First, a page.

Living a baboon life…someday
A baboon living here at the wildlife rehabilitation center specifically caught my attention while I was already working here for some time. Mike an adult baboon, has a traumatic history like a lot of animals that come here. He was living in a car in someone’s backyard and did not receive the attention he needed. The car was a wreck and it was the only area Mike was able to live. A big baboon living in a car isn’t the best environment, another thing is the heat from the sun.
This baboon was brought to the vet clinic because he had a big laceration on his back. His back was completely torn over a large part of his spine. The owner declared that Mike wounded himself in the car. However, in the vet clinic it appeared that this wound looked too similar to a cut from a big machete knife. After Mike was stitched up in the clinic he was brought to the wildlife rehabilitation center for further support. The wound healed well, no infections or other complications. Unfortunately Mike started to show disturbing behavior. He makes this typical movement where he crosses his hind legs, uses a toe to grab his other leg and starts to move up and down. He starts behaving like this when people are focusing on him, or when there are too many stimuli around him. If the focus remains on him, his behavior deteriorates: his movements becomes stronger and eventually he starts biting and shaking his feet. He doesn’t actually conflict any wounds on himself, however this behavior is far from normal. Before he can be integrated with other monkeys, he needs to learn how to behave more like a ‘normal’ baboon. Too many stimuli clearly stresses him out.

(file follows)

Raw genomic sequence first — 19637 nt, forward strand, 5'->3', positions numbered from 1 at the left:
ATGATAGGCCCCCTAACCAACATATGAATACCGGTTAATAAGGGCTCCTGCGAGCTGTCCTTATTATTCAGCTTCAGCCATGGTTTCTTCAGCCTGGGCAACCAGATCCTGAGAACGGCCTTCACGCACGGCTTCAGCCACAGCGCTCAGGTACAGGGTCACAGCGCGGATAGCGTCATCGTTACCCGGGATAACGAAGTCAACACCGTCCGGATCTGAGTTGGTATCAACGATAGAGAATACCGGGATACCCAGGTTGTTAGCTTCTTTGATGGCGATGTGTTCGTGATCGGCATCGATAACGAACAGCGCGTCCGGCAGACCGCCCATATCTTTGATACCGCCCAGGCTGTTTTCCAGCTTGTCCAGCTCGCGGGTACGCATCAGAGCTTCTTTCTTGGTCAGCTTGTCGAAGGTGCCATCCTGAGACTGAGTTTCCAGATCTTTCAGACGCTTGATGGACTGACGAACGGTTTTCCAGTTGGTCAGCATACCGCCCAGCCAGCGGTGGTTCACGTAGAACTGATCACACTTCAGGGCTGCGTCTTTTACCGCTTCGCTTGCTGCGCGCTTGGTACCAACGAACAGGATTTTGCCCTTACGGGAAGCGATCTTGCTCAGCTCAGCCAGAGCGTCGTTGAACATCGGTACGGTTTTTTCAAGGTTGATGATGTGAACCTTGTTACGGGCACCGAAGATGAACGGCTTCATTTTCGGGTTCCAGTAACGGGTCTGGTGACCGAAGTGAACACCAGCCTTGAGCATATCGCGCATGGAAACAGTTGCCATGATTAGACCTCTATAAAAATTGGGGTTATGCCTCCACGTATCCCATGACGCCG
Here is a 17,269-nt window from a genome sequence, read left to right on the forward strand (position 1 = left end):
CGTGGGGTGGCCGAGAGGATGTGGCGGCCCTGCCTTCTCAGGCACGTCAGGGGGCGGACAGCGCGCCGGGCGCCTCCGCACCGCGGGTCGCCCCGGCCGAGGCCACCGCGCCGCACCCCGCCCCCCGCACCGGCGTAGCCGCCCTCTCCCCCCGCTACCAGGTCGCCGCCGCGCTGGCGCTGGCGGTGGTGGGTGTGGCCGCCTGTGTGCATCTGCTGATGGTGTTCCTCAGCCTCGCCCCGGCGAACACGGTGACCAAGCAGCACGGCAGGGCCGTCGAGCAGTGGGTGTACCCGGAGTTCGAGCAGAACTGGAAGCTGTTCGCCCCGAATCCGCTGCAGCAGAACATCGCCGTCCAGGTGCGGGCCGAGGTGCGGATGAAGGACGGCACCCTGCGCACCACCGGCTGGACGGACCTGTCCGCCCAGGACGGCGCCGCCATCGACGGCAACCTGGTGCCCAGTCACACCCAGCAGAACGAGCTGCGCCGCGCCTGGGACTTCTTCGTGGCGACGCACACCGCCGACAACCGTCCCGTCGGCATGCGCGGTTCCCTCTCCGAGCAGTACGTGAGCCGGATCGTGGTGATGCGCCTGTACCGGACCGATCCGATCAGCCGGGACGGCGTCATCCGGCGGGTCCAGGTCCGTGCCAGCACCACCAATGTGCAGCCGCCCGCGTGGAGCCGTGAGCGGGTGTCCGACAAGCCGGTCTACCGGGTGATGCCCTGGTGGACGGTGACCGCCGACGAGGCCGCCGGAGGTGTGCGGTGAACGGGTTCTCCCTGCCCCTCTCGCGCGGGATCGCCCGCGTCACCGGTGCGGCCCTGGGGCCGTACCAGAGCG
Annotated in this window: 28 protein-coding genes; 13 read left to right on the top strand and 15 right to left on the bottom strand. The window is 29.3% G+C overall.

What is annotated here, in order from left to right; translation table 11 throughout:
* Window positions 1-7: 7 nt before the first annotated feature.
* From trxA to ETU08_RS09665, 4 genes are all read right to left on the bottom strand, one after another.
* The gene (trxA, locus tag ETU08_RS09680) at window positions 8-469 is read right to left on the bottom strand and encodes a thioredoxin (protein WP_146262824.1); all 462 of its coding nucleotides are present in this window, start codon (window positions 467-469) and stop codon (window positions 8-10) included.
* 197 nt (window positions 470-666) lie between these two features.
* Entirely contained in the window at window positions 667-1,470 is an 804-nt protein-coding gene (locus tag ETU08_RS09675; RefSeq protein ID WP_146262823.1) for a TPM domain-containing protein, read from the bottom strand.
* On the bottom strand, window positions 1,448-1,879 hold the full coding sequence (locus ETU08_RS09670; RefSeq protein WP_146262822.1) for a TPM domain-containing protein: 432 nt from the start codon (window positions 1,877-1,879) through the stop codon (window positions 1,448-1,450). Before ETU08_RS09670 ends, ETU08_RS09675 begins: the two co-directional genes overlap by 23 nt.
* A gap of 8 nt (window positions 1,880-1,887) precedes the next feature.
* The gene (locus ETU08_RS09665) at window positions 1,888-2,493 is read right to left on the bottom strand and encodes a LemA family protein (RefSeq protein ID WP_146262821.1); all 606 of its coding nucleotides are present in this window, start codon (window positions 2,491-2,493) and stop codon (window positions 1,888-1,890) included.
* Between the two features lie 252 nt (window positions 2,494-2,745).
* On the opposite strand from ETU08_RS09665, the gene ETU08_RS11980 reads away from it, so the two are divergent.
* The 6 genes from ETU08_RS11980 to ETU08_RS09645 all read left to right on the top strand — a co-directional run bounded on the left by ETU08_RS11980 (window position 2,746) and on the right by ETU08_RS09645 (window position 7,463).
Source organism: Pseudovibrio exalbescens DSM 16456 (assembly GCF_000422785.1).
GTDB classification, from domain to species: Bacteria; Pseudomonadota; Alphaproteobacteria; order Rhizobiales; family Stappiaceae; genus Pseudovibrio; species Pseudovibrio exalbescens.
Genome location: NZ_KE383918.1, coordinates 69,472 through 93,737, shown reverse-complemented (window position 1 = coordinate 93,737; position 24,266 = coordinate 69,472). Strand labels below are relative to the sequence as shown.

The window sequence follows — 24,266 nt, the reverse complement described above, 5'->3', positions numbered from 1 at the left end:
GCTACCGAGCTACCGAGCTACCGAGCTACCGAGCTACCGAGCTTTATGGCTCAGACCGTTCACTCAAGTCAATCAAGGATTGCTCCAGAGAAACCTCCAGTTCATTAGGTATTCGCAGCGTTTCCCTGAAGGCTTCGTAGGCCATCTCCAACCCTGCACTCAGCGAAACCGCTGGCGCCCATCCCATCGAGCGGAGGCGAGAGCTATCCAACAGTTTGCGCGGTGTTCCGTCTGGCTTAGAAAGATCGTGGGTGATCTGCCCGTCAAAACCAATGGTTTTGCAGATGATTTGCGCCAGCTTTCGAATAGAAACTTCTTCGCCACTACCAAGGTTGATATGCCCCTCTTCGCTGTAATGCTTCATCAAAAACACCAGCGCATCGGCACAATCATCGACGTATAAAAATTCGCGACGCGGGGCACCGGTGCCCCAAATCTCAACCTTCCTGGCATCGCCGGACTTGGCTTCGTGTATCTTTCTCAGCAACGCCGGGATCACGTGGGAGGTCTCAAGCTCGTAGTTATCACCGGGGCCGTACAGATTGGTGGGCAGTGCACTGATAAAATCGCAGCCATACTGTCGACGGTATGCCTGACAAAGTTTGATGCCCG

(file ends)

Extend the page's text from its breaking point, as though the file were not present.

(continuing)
When I sit in front of his enclosure, observing him and talking to him, he first approaches the fence. He is not afraid. Still, Mike starts with his typical behavior when I try to connect with him. You can actual tell that he has serious problems with direct contact (non physical) and this is not only with humans, with other monkeys as well. He is like a closed book and no one is allowed to go behind this big wall he build.
Mike gets easily frustrated when other monkeys are around. Everything that was once in his enclosure he has broken. The last couple of weeks, he broke five water basins. He definitely needs a way to relieve his tension. The environment he is living in at this stage is difficult to change, since a rehabilitation center has limited capacity. Therefore we provide him with as much enrichment as possible like branches, bamboo puzzles, seeds, bottles with peanuts, rice and other things. As long as we can keep him busy. Besides enrichment I started giving him a bach mixture composed of: Star of Betlehem, Honeysuckle, Cherry Plum, Willow and Crab apple. This mixture will help to relieve some old trauma, this is needed in order for him to be able to learn again. Furthermore, he can smell the scent of Juniperus communis oil. The scent of this oil has a calming and relaxing function. Additionally it provides structure (mentally). Mike will benefit from this: more peace, less stress and more living like a real baboon.
#Bachfloweressences #Essentialoils #Primate #wildliferehabilitation